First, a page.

Code Worrier

Teaching myself to RTFM

Git Bisect: Your Friend in Times of Need

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Git bisect is like CPR or a fire extinguisher: You shouldn’t need it very often, but when you, it might just save a life.

In case you are not familiar with its splendor, git bisect is a tool for pinpointing the commit that caused a change. Usually, the change you’re interested in is the introduction of a bug. Bisect is handy when, for instance, you discover a regression and you don’t know what caused it or exactly how long it’s been around. Bisect isolates the offending commit with logarithmic efficiency. It accomplishes this by performing a binary search of the commits on your branch, dividing and conquering until only one commit remains.

The basic version of the process is simple. You provide git with a good commit (one you know is after the change) and a bad commit (one you know is before the change). Git then asks you a series of yes-or-no questions of the form: How about this other commit here—is it good? Approximately log-base-2 of the number of questions in your good-bad interval later, you have your culprit.

Here are the commands for navigating through this process:

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$ git bisect start
    # "Let's do this thing."
$ git bisect bad
    # "Hey, git, the current commit bad."
$ git bisect bad [commit hash or tag name]
    # "This commit hash refers to a bad commit."
    # (Only one of the previous two commands is required.)
$ git bisect good [commit or hash]
    # "Here's an earlier point at which I know things were good."

At this point, Git will proceed to checkout commits for you. Your job is to give the thumbs up or thumbs down, Roman-emperor style.

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$ git bisect good
    # "This commit is before the change; look later."
$ git bisect bad
    # "This commit is after the change; look earlier."

At each step you’ll need to do whatever it is you need to do to check which side of the change the commit is on. If you’re working on a Rails app, this might involve running rake db:migrate and bundle install, and then checking whether a particular test passes or a particular behavior of your application is present.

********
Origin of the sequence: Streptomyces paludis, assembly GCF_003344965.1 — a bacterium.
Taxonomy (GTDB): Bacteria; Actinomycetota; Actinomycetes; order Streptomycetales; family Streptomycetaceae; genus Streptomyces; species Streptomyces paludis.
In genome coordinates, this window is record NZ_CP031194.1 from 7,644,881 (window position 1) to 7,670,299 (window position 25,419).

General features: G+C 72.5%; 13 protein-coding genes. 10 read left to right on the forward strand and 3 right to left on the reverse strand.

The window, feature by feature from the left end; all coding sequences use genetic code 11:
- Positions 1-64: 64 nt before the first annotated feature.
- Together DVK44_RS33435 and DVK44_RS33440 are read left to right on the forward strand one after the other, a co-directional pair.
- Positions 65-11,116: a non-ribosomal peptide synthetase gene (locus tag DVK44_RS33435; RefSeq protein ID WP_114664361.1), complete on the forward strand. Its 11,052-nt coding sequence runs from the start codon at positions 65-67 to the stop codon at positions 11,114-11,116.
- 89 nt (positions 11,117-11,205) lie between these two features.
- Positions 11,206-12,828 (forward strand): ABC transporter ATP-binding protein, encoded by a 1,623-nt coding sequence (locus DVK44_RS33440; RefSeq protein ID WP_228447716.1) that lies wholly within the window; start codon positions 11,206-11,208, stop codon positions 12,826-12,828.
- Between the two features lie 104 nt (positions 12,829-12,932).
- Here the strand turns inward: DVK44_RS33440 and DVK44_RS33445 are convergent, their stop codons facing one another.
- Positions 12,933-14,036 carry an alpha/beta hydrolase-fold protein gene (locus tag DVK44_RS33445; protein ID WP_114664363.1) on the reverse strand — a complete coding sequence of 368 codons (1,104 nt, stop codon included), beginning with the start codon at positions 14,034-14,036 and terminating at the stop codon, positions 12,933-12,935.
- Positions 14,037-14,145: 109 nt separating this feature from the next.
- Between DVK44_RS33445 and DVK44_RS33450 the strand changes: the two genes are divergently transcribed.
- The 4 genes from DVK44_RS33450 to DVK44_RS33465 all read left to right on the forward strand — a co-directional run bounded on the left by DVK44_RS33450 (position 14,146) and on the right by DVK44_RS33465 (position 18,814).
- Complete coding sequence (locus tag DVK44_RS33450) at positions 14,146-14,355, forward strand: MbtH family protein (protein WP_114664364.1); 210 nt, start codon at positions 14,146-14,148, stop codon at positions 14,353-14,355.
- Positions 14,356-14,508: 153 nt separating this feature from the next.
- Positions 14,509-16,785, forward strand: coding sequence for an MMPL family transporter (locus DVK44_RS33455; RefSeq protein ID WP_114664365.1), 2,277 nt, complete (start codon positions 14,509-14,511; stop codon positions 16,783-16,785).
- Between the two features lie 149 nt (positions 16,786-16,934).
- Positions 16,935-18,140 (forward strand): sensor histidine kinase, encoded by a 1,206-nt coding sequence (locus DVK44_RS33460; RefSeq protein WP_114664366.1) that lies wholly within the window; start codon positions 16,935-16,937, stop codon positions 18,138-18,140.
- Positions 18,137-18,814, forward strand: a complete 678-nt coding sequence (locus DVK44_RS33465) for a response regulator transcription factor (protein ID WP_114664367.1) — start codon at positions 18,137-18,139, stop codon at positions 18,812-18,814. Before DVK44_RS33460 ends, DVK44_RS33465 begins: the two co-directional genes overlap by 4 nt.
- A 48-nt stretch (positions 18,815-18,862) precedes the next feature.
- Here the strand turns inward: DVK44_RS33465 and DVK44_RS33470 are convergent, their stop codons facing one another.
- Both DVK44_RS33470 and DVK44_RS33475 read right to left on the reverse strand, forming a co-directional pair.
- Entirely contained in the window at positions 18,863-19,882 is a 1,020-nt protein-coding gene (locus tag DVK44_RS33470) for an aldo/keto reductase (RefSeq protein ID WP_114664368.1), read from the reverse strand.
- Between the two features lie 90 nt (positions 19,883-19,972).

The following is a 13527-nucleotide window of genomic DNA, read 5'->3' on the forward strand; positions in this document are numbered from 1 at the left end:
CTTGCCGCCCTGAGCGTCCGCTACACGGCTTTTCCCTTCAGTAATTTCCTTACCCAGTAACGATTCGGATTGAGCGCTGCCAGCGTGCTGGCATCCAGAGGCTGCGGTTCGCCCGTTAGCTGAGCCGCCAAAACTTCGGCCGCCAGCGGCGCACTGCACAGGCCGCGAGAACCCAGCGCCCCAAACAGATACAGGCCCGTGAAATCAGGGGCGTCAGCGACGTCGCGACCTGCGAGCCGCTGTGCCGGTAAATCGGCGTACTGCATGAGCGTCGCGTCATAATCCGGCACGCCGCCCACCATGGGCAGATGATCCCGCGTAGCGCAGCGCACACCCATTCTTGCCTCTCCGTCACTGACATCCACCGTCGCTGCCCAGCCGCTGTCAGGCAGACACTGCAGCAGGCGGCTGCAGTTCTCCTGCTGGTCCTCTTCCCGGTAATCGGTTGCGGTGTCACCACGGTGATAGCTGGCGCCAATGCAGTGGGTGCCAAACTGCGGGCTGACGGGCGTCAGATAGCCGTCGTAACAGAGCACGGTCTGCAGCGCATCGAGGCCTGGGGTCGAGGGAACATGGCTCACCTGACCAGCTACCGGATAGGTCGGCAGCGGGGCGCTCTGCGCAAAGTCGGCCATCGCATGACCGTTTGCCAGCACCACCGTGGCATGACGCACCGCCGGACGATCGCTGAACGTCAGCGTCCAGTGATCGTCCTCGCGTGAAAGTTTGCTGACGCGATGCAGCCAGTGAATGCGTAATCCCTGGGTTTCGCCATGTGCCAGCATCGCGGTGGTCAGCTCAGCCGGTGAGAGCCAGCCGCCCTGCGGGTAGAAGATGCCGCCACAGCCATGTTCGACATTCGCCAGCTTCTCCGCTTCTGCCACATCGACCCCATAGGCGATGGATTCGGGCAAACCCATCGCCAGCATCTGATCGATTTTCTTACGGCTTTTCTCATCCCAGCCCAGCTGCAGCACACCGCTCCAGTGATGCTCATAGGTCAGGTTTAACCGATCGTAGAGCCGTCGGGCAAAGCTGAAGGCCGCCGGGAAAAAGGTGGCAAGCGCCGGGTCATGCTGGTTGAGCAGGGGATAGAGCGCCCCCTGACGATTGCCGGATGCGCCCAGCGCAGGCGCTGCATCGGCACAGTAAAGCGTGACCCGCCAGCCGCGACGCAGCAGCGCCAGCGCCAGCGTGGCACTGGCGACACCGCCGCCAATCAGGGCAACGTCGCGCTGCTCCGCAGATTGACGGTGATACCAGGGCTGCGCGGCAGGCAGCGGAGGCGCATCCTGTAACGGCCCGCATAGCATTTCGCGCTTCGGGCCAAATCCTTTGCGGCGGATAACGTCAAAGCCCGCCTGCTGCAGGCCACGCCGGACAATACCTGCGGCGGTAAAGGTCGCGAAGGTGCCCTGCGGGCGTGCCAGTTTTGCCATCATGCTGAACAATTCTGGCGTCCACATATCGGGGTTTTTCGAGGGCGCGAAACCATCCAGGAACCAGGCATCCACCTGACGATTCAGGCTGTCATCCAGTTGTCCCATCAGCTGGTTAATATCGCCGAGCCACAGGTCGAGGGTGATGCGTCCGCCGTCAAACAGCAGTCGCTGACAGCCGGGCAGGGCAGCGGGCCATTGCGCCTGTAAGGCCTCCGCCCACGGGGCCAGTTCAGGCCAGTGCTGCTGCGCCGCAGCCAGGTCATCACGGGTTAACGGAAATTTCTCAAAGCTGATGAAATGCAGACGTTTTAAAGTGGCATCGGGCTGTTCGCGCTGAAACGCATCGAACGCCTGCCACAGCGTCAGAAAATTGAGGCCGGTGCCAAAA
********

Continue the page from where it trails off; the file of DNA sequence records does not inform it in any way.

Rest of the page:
When git zeroes in on its target, it will spit out a message telling you what it found, e.g.

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341c8a0f26e67cf8735552cf8f2b945b80ccb84b is the first bad commit
commit 341c8a0f26e67cf8735552cf8f2b945b80ccb84b
Author: hoffm <m@hof.fm>
Date:   Thu Mar 17 11:19:10 2013 -0500

    Draft of git bisect post.

At this point, you’ll probably want to get out of bisect mode and back onto your working branch. To do this, run

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$ git bisect reset

That’s all you really need to know to start using git bisect.

In researching this post, though, I came across some additional commands that are worth learning. First, if during the bisect process, git lands you on a particularly awkward commit—e.g. one for which the needed environment is hard to replicate from your present position—you can run git bisect skip and git will offer you a different commit to test.

Second—and way cooler—you can automate your yes/no decisions by feeding a custom script to git bisect run. Git will run the script at every decision point, and will take an exit code of 0 to mean good, and anything else (except 125) to mean bad (details here). Test frameworks like RSpec exit with 0 only when all tests pass (or none are run), so if you’re trying to identify the commit that caused a test failure, this is your tool.

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